How much data will it use? "The maximum bandwidth of a Sidewalk Bridge to the Sidewalk server is 80Kbps, which is about 1/40th of the bandwidth used to stream a typical high definition video," according to Amazon. "When you share your Bridge's connection with Sidewalk, total monthly data used by Sidewalk, per account, is capped at 500MB, which is equivalent to streaming about 10 minutes of high definition video."

How does it work? Signals from all of Amazon's neighborhood devices join together to create what’s called a mesh network. The low-bandwidth wireless grid can stretch half a mile to connect hard-to-reach areas across urban and suburban America. Amazon isn't charging for Sidewalk, though "standard data rates from Internet providers may apply."

Outlook: Plenty of concerns abound, like helping Amazon build a network likened to Big Brother or the potential hacking into private connections. However, Amazon says Sidewalk is built with three layers of encryption to "secure data traveling on the system and keep customers safe and in control." There are also many positive uses for the project. Besides extending the range of connected devices, Amazon Sidewalk is partnering with CareBand to track people with dementia, and is adding smart lock-maker Level and Bluetooth lost-item tracker Tile to the project.

Outlook - Future of work

Many parts of the economy, like consumer-facing industries or trade-related fields, have returned to the workplace long ago. Other companies are re-establishing themselves in the wake of the coronavirus pandemic, which sped up a world that was in the midst of a digital revolution. Employers are weighing two important forces - the need for in-person creativity and connections, as well as the flexibility and efficiency in working from home - and that's creating some interesting dynamics when it comes to the future of the office.

Stay at home: Despite mega real estate investments in recent years, including the 61-floor Salesforce Tower in San Francisco, CEO Marc Benioff feels that there's no return to the pre-COVID days. "The past is gone," he declared. "We've created a whole new world, a new digital future, and you can see it playing out today." Salesforce (NYSE:CRM) expects 50% to 60% of employees will continue to work from home, up from around 20% before the pandemic, and even bet big on the new way to work by shelling out $27.7B for Slack Technologies (NYSE:WORK). As for all the unused office space, Benioff suggested it will be used for training facilities and cultural engagement centers.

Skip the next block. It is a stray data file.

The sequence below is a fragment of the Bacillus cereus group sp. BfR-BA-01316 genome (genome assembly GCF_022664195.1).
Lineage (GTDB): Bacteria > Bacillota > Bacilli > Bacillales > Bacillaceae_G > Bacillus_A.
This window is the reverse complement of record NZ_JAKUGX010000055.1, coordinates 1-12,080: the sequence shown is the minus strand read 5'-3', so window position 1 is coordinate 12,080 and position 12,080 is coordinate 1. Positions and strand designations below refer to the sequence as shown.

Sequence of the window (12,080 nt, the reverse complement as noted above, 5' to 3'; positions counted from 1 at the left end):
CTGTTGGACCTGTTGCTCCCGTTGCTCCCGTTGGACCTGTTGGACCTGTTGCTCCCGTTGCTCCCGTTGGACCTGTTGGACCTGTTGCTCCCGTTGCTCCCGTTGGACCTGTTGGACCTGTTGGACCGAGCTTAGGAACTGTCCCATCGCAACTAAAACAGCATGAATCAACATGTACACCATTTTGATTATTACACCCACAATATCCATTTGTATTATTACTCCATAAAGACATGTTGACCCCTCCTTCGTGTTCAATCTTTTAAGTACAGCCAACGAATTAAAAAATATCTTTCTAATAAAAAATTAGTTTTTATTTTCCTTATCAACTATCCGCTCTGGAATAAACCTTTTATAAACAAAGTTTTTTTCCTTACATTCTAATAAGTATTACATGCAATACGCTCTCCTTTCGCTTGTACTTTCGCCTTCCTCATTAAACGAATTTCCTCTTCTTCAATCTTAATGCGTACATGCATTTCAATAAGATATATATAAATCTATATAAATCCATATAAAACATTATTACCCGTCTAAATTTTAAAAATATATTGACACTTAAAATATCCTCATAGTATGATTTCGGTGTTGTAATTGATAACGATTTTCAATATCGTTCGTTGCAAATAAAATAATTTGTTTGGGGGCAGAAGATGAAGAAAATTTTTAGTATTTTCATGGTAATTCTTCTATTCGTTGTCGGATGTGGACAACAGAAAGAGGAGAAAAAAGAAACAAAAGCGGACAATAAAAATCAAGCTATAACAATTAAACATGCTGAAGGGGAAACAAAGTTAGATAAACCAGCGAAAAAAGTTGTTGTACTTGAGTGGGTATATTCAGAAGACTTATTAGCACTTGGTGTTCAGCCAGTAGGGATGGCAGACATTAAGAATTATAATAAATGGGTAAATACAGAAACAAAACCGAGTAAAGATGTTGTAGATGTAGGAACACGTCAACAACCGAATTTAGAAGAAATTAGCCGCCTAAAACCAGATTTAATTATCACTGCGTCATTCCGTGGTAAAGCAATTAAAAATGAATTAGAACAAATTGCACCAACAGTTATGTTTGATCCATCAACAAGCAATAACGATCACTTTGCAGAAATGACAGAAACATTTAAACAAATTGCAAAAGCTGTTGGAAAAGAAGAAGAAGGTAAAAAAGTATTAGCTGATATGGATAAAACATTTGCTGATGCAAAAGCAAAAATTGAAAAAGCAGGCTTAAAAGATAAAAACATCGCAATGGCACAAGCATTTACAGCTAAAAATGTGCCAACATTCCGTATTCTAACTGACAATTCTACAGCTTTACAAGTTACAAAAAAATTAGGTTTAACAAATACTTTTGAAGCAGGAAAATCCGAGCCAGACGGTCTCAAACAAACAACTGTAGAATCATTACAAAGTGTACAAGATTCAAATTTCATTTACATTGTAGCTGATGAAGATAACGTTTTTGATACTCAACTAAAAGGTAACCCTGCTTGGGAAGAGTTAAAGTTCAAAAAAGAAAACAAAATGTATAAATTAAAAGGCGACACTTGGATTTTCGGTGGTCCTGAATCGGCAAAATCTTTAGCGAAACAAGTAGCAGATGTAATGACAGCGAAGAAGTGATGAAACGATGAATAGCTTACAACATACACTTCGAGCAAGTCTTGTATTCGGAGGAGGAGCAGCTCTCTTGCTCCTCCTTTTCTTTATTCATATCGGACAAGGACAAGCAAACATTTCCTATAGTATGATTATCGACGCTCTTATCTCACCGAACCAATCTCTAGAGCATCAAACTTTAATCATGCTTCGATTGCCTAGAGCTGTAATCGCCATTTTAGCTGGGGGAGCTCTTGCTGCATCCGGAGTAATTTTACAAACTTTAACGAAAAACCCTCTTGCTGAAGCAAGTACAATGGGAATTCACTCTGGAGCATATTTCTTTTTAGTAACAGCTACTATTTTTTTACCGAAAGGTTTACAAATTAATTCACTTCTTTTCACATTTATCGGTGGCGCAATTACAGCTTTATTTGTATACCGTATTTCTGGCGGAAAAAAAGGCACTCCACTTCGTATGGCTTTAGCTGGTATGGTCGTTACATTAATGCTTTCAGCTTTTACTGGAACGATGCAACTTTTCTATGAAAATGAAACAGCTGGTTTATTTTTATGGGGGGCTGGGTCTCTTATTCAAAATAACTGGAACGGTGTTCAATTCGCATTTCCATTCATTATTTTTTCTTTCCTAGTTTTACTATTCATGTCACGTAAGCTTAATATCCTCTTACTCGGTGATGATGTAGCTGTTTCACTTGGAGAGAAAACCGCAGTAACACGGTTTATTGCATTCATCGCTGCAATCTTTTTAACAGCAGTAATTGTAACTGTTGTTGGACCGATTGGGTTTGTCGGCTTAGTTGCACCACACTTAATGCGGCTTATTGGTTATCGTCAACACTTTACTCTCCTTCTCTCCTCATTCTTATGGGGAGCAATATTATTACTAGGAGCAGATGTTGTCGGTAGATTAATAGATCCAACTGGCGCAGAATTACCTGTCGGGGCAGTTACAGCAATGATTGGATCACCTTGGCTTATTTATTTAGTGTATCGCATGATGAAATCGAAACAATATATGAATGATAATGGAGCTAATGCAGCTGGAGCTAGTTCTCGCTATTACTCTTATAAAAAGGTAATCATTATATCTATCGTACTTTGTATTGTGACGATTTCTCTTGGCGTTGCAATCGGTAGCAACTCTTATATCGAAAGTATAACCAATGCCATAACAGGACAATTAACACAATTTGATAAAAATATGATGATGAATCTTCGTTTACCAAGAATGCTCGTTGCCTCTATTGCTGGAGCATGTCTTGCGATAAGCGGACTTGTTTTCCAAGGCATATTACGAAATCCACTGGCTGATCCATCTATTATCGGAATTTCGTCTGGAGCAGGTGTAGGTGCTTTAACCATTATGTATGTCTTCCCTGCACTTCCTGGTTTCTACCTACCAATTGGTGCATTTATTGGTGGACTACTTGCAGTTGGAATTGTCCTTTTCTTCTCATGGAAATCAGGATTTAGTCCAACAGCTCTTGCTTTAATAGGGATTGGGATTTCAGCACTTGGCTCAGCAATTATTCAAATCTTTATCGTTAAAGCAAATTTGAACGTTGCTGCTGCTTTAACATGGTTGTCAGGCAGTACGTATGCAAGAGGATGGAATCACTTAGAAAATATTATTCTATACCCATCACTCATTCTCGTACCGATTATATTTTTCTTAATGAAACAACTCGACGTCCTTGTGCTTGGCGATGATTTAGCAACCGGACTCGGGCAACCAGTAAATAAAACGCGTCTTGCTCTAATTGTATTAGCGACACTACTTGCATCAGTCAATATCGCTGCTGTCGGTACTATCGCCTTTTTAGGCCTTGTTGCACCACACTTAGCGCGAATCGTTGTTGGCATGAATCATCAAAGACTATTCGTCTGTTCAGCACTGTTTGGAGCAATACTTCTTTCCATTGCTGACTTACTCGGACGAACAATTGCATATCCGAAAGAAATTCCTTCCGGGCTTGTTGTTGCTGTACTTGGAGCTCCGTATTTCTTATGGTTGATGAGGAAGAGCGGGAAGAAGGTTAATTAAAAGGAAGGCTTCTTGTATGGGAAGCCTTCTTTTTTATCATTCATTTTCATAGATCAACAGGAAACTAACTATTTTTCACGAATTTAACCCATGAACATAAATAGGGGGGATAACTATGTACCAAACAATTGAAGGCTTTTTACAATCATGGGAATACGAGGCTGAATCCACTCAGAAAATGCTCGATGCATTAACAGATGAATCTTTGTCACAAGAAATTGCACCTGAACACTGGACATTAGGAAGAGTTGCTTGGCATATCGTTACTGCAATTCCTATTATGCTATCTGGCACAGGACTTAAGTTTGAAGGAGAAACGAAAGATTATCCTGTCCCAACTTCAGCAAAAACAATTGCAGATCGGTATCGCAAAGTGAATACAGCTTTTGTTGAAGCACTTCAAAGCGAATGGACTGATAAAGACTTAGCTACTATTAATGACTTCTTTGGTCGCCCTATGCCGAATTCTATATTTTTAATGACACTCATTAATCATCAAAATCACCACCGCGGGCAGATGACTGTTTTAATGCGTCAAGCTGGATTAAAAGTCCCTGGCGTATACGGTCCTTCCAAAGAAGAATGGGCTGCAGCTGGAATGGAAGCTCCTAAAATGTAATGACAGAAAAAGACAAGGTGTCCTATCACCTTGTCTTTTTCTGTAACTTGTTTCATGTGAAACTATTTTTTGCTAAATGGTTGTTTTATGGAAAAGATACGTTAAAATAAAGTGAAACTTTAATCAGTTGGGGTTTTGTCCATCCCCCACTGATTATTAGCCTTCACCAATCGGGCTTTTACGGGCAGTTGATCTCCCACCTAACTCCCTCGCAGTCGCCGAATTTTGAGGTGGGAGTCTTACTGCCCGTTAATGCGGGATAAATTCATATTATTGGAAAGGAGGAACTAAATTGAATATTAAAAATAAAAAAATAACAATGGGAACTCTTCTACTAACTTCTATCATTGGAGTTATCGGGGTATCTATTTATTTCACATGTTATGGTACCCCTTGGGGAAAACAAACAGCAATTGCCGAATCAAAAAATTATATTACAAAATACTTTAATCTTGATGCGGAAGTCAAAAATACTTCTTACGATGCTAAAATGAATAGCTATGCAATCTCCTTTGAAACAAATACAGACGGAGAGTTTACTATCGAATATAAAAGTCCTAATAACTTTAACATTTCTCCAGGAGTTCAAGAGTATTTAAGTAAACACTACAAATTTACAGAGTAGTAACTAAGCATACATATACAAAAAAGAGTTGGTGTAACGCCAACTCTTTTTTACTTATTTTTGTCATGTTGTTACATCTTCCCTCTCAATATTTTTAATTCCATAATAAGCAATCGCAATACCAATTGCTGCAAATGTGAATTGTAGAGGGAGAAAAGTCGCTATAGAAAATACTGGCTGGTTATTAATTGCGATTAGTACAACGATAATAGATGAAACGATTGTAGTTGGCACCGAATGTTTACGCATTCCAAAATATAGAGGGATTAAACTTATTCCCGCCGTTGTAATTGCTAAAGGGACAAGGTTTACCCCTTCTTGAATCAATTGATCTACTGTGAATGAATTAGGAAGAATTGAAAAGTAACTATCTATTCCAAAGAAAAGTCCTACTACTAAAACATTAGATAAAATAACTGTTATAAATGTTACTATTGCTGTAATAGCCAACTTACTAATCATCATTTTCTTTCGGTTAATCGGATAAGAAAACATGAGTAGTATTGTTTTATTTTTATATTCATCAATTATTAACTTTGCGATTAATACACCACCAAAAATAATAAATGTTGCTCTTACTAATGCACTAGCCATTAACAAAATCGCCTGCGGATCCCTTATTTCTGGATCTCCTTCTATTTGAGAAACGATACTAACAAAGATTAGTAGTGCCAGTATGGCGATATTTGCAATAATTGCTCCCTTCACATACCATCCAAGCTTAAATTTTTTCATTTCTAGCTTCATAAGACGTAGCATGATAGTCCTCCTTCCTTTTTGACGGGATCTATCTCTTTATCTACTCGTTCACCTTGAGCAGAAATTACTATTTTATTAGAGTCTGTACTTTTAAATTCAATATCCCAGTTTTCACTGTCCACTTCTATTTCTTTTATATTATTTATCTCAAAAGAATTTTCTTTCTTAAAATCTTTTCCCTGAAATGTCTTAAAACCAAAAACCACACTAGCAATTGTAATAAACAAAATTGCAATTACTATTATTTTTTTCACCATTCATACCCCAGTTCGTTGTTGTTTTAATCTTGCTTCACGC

Get back to the office: "I'm about to cancel all my Zoom meetings," JPMorgan's (NYSE:JPM) Jamie Dimon said last month. "And everyone is going to be happy with it, and yes, the commute, you know people don't like commuting, but so what." Citing business lost to rivals, the bank is setting a goal of having 50% of workers rotating through offices by July and believes its buildings will be full by the fall. Dimon isn't the only one in financial services to castigate WFH culture. Goldman Sachs (NYSE:GS) CEO David Solomon recently called the arrangements an "aberration" that needs to be quickly corrected.

Hybrid model: Apple (NASDAQ:AAPL) has circulated a memo saying most employees will be asked to come into the office three days a week from early September, with the option of working from home on Wednesdays and Fridays. Staff will also be able to work remotely for up to two weeks a year, though managers will need to approve those requests. Last month, tech rival Alphabet (GOOG, GOOGL) notified employees of its hybrid work plans, with "60% of Googlers coming together in the office a few days a week, another 20% working in new office locations and the last 20% working from home."

Space - Need for speed

What if the military could deliver supplies and equipment across the world in under one hour via quick trips through space? What if that technology could eventually be leveraged to enable point-to-point commercial space travel anywhere on the globe? Those realities may be possible in the future, with the U.S. expanding a small development program that wants to use reusable rockets for a program called Rocket Cargo.